Married ... with students

September 03, 2004|by SCOTT BUTKI

When a student needs help while Ginger Scally is teaching her sixth-grade social studies class at E. Russell Hicks Middle School, she does not have to stop to provide assistance: Her husband, Dan, takes care of the problem.

Ginger Scally, 43, and Dan Scally, 50, of Hagerstown, team up to teach sixth-grade social studies in the same classroom.

With an average class size of 45 students, they have more students than most teachers but they also have two teachers while most classes have one.

They have been married for 19 years, Dan Scally said, but this is the first year the two have taught together.


Ginger Scally traditionally taught sixth-graders and Dan Scally normally taught seventh-graders.

So far, sharing a classroom is working out, Dan Scally said.

"Ginger does not have to stop teaching when there is a problem because I am right there when the problem occurs," Dan Scally said.

It also helps that the two know, like and trust each other, Ginger Scally said.

The school has a growing enrollment but a limited number of classrooms, Principal Roger Stenersen said. The couple offered to try teaching together as a way to address the problem of having more teachers than classrooms this year, he said.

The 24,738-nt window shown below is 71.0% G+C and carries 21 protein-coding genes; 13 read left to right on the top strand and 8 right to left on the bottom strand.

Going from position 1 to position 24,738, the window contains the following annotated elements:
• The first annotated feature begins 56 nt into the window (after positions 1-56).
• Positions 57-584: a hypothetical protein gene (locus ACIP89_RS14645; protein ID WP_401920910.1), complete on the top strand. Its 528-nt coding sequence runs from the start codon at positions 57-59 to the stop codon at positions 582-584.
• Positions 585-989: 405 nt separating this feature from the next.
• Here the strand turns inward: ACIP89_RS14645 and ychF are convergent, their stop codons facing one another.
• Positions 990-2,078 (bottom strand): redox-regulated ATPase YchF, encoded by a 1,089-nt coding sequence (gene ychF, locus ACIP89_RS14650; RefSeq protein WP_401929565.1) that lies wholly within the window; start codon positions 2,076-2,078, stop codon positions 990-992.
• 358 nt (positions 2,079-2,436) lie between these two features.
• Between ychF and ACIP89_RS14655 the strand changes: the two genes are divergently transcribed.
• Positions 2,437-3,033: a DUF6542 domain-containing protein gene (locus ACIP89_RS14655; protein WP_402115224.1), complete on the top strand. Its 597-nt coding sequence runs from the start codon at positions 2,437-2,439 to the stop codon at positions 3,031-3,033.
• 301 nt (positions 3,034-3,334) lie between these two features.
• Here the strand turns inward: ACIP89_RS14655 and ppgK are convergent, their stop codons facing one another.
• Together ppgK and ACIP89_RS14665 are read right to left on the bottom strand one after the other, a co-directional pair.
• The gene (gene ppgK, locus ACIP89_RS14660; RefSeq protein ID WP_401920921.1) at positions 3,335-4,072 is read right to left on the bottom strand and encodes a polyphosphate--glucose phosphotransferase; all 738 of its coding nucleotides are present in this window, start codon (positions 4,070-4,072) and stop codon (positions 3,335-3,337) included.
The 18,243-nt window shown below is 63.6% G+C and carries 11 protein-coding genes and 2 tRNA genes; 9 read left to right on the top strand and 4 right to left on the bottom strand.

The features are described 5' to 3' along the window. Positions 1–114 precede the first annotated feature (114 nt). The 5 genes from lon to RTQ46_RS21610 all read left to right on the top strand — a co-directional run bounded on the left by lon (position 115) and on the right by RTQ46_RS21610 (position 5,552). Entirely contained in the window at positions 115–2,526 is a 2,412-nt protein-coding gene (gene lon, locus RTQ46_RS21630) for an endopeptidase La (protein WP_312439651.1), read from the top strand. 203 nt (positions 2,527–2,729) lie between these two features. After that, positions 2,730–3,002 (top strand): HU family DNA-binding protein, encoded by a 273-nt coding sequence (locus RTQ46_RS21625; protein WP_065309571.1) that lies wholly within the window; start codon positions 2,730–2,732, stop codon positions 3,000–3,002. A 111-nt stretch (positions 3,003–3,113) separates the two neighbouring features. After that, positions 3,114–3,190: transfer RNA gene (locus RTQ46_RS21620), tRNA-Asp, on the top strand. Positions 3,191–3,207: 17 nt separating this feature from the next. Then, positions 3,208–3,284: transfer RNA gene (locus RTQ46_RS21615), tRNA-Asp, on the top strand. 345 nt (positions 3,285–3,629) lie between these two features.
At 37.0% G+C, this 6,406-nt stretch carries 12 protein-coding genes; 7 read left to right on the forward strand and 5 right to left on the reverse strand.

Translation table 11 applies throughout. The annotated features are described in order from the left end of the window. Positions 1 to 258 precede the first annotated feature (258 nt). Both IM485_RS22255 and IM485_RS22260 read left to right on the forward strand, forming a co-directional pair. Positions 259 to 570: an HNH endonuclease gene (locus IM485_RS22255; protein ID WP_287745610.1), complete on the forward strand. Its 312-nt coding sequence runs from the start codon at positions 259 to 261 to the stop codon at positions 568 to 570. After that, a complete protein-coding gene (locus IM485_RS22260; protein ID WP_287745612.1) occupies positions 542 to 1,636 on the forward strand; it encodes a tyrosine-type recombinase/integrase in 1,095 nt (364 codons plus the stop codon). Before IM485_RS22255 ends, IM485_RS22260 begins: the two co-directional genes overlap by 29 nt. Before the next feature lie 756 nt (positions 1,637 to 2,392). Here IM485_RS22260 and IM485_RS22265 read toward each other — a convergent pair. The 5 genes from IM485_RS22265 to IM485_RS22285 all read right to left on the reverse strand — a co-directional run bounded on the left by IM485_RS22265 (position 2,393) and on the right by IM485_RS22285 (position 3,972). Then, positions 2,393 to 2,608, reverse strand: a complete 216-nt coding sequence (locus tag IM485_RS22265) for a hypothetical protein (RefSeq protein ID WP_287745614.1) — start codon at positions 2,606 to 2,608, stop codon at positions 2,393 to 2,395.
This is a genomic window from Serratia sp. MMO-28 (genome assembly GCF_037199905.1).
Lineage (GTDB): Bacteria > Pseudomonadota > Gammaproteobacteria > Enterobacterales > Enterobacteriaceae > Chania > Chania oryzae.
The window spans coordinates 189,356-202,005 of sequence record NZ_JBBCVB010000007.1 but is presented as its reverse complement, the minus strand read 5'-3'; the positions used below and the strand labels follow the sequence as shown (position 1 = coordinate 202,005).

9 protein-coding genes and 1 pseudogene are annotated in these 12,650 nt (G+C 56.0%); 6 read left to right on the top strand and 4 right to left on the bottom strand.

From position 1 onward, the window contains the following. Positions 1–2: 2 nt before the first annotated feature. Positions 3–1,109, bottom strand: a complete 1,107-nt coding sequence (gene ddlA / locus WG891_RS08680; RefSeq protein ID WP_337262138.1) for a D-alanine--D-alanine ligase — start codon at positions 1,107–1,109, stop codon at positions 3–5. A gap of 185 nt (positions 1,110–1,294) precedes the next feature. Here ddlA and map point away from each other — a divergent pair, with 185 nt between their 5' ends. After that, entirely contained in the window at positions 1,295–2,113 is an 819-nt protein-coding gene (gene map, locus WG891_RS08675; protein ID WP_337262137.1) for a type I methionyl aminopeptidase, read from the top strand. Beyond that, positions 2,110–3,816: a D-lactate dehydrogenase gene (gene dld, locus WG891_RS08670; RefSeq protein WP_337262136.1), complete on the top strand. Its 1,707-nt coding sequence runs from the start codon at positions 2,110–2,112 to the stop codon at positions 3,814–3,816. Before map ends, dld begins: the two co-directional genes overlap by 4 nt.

During one class Wednesday, Ginger Scally stood in the front of the room lecturing the students on geography, while Dan Scally walked among the students, checking on their work and progress.

Later, he gave a student individual help while his wife continued lecturing.

The students have been wonderful about adjusting to having two people teach a class, Ginger Scally said.

Two students in the class said they like having two teachers instead of one.

Whenever there is a problem, Dan Scally addresses it, Ryan Stewart, 11, said.

"It helps us more," said Darius Behpouri, 11. "I like it."

Dan Scally said he and his wife have not yet found a downside to working together.

Stenersen praised their work and cooperative efforts.

"They can focus on a couple dimensions at the same time," he said.

The Scallys said they would teach together again if given the chance and Stenersen said he would support that.

The Herald-Mail Articles